Some years later and the disease is taking hold. Yet Jones takes time to immerse himself in the natural world, and to practise the general and emotional awareness that he has advocated in the earlier sections of the book.
for the blackbird
singing his love
from Going Nowhere, 2006
His love for his wife is evident in some of the haibun:
‘A better place to die’, she says, turning her face away. And so, day by day and arm in arm, we promenade our love, as wave follows wave.
A red fishing boat
cutting its white wake
through our winter morning
Each in our so-called easy chair, we enjoy the magnificent sunsets.
I’ll await a sunset such as this
and share its graceful exit
from A Change of Address (2014)
In the haibun Ready to Cast Off (2014), Jones tackles the indisputable yet unpredictable end which lies ahead for all of us, and how lucky we are to have Jones to blaze such a trail for us:
In this and other haikai in the final section of the book, he continues the time-honoured Asian tradition in which both haiku poets and Zen monks have penned their own jisei, or death poem. This provides an appropriate end to a volume which addresses the two components of Zen Buddhism and haibun.
This book is for Buddhists and non-Buddhists, haijin and non-haijin alike, any reader should be enriched by Jones’s erudition and literary talent.
Maeve O’Sullivan (@writefromwithin)
This review was first published in the quarterly (hard copy) journal of the British Haiku Society,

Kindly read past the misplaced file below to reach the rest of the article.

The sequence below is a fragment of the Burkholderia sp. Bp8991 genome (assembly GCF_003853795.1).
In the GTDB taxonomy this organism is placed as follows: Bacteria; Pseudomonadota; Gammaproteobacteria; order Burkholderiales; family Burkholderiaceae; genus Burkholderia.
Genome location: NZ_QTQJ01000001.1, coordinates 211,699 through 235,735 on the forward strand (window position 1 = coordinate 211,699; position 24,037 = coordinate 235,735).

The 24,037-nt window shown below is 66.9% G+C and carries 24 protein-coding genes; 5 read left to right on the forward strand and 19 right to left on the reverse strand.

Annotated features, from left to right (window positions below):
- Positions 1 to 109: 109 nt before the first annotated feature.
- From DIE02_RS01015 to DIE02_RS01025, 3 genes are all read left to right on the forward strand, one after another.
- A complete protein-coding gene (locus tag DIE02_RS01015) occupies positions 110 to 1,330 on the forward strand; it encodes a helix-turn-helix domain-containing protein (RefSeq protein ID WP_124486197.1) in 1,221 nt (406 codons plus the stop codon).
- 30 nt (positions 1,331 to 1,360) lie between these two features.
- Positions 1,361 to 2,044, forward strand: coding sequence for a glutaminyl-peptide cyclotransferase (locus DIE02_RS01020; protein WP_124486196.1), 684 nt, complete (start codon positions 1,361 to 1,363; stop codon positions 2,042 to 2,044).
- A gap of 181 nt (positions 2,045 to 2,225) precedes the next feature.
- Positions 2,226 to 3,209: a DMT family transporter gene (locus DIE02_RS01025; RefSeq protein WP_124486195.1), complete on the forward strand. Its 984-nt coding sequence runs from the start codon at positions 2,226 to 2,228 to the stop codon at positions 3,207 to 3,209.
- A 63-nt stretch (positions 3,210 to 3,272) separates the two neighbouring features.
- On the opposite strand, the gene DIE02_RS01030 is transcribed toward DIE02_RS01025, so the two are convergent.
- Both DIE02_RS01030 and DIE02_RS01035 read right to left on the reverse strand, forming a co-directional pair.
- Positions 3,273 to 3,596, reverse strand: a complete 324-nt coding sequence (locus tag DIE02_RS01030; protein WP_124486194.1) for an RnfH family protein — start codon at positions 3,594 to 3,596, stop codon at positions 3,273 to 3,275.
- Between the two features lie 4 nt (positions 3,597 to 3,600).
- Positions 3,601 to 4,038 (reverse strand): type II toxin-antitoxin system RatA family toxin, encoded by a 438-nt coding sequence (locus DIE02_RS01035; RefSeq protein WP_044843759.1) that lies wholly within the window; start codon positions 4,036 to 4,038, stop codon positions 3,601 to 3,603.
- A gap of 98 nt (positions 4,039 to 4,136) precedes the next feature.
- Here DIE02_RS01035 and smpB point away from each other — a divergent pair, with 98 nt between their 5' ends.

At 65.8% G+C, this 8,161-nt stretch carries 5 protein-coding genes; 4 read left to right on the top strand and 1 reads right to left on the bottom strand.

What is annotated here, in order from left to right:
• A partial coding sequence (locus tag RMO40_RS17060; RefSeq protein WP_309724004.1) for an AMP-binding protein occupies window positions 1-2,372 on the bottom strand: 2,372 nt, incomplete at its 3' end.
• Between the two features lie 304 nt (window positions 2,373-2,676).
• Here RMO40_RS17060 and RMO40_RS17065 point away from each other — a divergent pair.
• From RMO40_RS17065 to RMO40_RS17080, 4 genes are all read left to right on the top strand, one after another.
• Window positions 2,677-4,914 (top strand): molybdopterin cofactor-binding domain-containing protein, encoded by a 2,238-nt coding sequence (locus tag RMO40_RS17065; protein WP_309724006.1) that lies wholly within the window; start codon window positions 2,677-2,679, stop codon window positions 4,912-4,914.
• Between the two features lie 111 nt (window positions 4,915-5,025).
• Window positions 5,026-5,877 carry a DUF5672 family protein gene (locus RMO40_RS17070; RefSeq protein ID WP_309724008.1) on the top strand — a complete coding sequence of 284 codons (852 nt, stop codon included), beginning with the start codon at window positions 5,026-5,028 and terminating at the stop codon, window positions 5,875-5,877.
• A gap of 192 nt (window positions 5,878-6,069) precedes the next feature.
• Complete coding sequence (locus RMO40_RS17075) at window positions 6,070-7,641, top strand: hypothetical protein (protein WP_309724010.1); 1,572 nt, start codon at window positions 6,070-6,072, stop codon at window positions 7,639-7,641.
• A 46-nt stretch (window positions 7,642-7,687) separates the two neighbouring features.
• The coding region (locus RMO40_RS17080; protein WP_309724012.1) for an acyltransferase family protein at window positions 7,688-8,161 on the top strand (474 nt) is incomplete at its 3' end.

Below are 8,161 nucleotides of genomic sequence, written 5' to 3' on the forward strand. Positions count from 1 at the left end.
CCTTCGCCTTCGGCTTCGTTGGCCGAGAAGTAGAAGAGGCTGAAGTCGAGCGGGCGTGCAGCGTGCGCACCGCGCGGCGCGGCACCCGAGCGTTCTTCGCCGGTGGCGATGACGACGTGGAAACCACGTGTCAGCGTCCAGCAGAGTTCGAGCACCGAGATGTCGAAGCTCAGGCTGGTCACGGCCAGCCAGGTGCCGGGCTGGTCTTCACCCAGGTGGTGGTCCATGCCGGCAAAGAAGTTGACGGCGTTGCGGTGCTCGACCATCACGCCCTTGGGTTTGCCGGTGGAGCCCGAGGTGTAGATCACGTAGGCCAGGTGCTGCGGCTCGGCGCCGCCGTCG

Blithe Spirit, Volume 26, No. 2 (May 2016).
In early August 2015, I got the news of Ken Jones’ death while sitting in the tea room of Casa da Campo, the Portuguese venue for the Bodhicharya Summercamp. He and I, though different in many ways, shared a publisher, a passion for haiku & its related forms and a commitment to the Dharma, quite a lot to have in common! I was naturally saddened by the news.
Later that year, the then editor of Blithe Spirit, the journal of the British Haiku Society, David Serjeant, knowing of my interest in Buddhism, asked me to write an extended review of Ken’s last book, Beyond Mindfulness, which he had held in his hand and approved not long before his death. I agreed. It was a strange experience to critique a book whose author wouldn’t get to read the review! It appeared in the journal in May 2016.
Earlier this month, sitting at the same table in the same tea room at Casa da Campo at the start of this year’s Summercamp, Albert Harris told me that Many Roads might be moving towards being review-based. I mentioned the recent one I’d written and he expressed an interest in republishing it on the site. I emailed David Serjeant straight away to ask his permission and he granted it by return. Later I realised that these conversations, and the agreement to republish the review, had all taken place on the day before Ken’s first anniversary on Tuesday 2ndAugust 2016. Coincidence? Perhaps but I prefer to think that the wily old pilgrim fox had a hand in it!
Maeve O’Sullivan, 12th August 2016